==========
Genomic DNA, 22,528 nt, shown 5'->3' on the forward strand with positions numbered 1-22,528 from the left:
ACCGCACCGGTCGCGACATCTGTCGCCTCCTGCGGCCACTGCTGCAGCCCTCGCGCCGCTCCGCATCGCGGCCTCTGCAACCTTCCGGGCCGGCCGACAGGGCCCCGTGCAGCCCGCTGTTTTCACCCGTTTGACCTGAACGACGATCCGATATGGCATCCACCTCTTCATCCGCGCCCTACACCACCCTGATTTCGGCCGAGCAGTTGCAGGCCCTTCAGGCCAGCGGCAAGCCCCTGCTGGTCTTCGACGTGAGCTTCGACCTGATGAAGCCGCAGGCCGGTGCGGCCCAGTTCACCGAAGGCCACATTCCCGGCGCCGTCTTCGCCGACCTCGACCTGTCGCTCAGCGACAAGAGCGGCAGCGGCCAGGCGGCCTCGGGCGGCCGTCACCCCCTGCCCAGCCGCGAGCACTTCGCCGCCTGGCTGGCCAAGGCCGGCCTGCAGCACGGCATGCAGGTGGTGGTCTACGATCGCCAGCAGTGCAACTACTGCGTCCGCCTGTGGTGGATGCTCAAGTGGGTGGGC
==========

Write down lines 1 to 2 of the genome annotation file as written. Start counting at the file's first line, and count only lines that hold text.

Genomic DNA, 22,528 nt, shown 5'->3' on the forward strand with positions numbered 1-22,528 from the left:
ACCGCACCGGTCGCGACATCTGTCGCCTCCTGCGGCCACTGCTGCAGCCCTCGCGCCGCTCCGCATCGCGGCCTCTGCAACCTTCCGGGCCGGCCGACAGGGCCCCGTGCAGCCCGCTGTTTTCACCCGTTTGACCTGAACGACGATCCGATATGGCATCCACCTCTTCATCCGCGCCCTACACCACCCTGATTTCGGCCGAGCAGTTGCAGGCCCTTCAGGCCAGCGGCAAGCCCCTGCTGGTCTTCGACGTGAGCTTCGACCTGATGAAGCCGCAGGCCGGTGCGGCCCAGTTCACCGAAGGCCACATTCCCGGCGCCGTCTTCGCCGACCTCGACCTGTCGCTCAGCGACAAGAGCGGCAGCGGCCAGGCGGCCTCGGGCGGCCGTCACCCCCTGCCCAGCCGCGAGCACTTCGCCGCCTGGCTGGCCAAGGCCGGCCTGCAGCACGGCATGCAGGTGGTGGTCTACGATCGCCAGCAGTGCAACTACTGCGTCCGCCTGTGGTGGATGCTCAAGTGGGTGGGC